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This article was published on April 20, 2020


Facebook built a map that tracks COVID-19 symptoms by county

Facebook built a map that tracks COVID-19 symptoms by county


Napier Lopez
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Napier Lopez

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Napier Lopez is a writer based in New York City. He's interested in all things tech, science, and photography related, and likes to yo-yo in Napier Lopez is a writer based in New York City. He's interested in all things tech, science, and photography related, and likes to yo-yo in his free time. Follow him on Twitter.

Mark Zuckerberg today revealed Facebook has teamed up with Carnegie Mellon University to help track the spread of potential COVID-19 cases around the world – even situations where there hasn’t been an explicit diagnosis.

The company today revealed an interactive map that tracks where people are experiencing symptoms from the novel coronavirus throughout the US, based on data from an ongoing survey the company is running with Carnegie Mellon. The map is granular enough to let you see an estimated percentage of people with COVID-19 symptoms down to the county level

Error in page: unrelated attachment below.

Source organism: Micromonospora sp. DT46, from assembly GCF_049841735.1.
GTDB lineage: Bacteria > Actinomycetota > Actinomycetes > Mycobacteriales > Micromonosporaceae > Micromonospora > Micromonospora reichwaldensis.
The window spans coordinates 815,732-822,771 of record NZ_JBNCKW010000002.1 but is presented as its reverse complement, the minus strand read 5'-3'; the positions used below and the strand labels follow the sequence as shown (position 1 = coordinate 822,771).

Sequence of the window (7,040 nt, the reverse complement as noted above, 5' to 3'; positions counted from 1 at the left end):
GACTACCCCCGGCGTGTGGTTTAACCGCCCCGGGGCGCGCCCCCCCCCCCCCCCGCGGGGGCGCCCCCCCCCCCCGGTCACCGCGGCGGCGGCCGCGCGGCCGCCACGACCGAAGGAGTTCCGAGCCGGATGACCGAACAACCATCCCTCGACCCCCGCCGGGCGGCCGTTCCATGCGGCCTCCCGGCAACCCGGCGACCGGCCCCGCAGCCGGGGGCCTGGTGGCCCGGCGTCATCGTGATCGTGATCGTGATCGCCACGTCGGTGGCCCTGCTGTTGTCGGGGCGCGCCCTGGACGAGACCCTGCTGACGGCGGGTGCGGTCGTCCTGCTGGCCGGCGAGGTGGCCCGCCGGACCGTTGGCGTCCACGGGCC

To reiterate, the map shows an estimated percentage of people experiencing self-reported COVID-19 symptoms, not confirmed cases. Still, Facebook hopes the aggregate data could be useful for guidance regarding the virus. As Zuckerberg puts it:

Understanding how Covid-19 is spreading is critical for local governments and public health officials as they allocate scarce resources like ventilators and PPE, and eventually to decide when it is safe to start re-opening different places. Researchers believe these symptom survey maps can be an important tool in making these decisions.

The company says the survey currently includes a sample of users over 18 years of age within the US, but company plans on going global “this week,” according to Mark Zuckerberg.

Considering it’s likely many more people have been infected than tested, and given Facebook has over 2 billion monthly users around the globe, the data could prove insightful. And to assuage privacy concerns, the company says only Carnegie Mellon researchers can see individual survey responses — Facebook only sees the aggregate information.

You can try out the interactive map here. It can be divided by either counties or hospital referral regions. Facebook says it plans to update the map with new cases information daily.

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